Radiation, Fascination and the Pleasures of Detail
During Helen Britton’s stay in Auckland, she will lead a studio workshop for jewellers.[i] In a first draft of the workshop brief, titled Detail Mania, Britton discusses the ‘very small space’ of jewellery and through a series of questions, draws attention to the numerous decisions, conscious or otherwise, the process of making concentrates into that ‘very small space.’ Britton’s final question asks, “What qualities exist in a piece of Jewellery that draw people in, fascinate them and make them want?”
Water Garden (Courtesy of Objectspace)
I am not sure how purposefully Britton wrote the word ‘fascinate,’ but I want to pick it up. Fascination seems a good word to attach to jewellery. I have explored the word before; on that occasion I discovered that Motorola had used the term fascinator to name an encryption/decryption device designed for secure voice applications.[ii] The use suggested fascination as a kind of cloaking device, or perhaps as a translation machine. This time, I want to think about fascination in relation to the particularities of detail. To begin, some definitions:
To be fascinated is to be caught in an irresistible field.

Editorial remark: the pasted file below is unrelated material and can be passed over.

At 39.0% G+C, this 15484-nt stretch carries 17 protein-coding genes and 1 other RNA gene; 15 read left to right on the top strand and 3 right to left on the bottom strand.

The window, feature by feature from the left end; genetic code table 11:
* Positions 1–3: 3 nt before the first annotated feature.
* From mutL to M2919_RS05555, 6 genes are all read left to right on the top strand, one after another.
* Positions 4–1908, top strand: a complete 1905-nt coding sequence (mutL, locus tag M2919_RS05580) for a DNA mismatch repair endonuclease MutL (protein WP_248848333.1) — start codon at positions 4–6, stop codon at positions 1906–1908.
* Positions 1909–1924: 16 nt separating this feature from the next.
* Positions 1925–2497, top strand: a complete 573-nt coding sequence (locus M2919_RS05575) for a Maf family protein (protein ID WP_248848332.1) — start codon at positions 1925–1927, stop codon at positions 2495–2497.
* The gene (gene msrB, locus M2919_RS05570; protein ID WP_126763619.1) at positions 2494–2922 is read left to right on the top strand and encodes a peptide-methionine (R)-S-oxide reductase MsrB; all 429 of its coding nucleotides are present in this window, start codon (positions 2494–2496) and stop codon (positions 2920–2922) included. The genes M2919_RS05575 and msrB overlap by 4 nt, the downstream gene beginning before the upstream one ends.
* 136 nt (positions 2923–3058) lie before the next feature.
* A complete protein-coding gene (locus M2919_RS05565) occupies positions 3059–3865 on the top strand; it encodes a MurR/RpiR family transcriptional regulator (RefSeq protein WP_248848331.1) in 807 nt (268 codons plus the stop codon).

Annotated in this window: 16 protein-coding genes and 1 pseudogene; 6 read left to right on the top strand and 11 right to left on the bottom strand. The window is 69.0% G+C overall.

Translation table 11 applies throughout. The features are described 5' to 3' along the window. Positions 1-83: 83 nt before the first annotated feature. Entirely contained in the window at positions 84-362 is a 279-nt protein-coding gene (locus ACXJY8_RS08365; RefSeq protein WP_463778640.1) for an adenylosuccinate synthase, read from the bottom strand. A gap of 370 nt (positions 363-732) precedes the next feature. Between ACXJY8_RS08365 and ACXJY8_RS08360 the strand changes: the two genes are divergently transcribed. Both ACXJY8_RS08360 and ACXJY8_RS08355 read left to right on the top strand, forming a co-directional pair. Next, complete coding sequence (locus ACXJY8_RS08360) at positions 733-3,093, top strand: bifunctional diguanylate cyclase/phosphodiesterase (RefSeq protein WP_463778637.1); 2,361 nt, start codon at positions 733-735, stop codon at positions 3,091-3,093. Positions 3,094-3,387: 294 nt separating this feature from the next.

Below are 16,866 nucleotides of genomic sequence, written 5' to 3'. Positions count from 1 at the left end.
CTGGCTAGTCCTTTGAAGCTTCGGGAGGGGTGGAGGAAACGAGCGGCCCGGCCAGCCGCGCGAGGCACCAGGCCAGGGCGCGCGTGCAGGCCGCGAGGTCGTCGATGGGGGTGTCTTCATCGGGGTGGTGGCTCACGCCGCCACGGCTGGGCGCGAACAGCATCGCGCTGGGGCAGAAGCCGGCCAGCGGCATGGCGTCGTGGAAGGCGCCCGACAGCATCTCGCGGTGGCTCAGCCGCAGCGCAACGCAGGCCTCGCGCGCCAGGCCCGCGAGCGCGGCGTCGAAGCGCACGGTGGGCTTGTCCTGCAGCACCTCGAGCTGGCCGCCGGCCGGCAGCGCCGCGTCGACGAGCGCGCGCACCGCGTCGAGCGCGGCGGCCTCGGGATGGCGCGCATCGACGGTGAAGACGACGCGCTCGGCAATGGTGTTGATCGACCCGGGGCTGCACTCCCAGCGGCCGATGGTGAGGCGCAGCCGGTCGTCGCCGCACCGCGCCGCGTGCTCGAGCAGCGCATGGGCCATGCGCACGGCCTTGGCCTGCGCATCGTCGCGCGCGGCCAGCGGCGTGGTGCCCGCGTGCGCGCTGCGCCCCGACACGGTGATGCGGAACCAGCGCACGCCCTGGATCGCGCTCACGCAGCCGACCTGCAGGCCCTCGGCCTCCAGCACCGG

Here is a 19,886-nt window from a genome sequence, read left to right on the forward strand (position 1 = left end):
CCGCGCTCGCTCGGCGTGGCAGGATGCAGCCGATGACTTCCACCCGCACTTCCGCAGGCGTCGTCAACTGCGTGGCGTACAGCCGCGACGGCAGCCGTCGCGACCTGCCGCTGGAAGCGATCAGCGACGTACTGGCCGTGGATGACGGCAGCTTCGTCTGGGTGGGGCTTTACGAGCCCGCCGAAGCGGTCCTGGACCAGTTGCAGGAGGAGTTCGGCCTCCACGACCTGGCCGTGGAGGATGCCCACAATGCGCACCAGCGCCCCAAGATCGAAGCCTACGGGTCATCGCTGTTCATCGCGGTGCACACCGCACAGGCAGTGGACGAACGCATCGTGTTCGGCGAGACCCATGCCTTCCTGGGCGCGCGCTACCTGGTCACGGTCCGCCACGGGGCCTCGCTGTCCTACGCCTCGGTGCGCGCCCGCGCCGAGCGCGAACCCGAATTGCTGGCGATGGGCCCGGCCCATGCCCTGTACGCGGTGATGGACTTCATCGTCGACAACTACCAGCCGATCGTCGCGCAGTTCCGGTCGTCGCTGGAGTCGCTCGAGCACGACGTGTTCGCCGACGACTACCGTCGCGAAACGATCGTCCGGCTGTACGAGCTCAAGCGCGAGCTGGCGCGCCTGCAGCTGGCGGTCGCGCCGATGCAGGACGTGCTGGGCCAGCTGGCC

To fascinate is to bewitch or place under a spell; it is the ability to deprive a victim of the power of escape, as a serpent does, particularly through the power of the gaze.
A fascinator, is a magician or an irresistibly attractive person, and a headscarf worn by women, either crotched or of a soft material.[iii]
The first thing that strikes me about fascination is that I am the one on whom fascination operates. When I say, “That person fascinates me” I acknowledge that they have power over me, that the fascinator’s influence is irresistible. Fascination is not a matter of how I feel about the fascinator, but rather a matter of their influence over me. It is not so much that I am looking at them but rather, that that they are seeing me. The reference to a woman’s headscarf suggests fascination as a kind of framing device, as isolating the thing it wraps.
Midnight Cowboy (Courtesy of Objectspace)
Georg Simmel, an early German sociologist, writes that each individual emanates, to a greater or lesser degree, what Simmel calls ‘human radioactivity.’ He writes:
One may speak of human radioactivity in the sense that every individual is surrounded by a larger or smaller sphere of significance radiating from him; and everybody else, who deals with him, is immersed in this sphere. It is an inextricable mixture of physiological and psychic elements; the sensuously observable influences which issue from an individual in the direction of his environment also are, in some fashion, the vehicles of a spiritual fulguration.[iv]
Simmel’s reading of relations between individuals is highly charged. His talk of radiations and fulguration, lightening type rays, makes the individual’s sphere of significance an elemental concern. He seems to suggest a world populated by energy fields meeting, colliding, resisting and sometimes merging with each other. The irresistible field of the fascinator now seems a matter of ‘human radioactivity.’
Lonely Boy (Courtesy of Objectspace)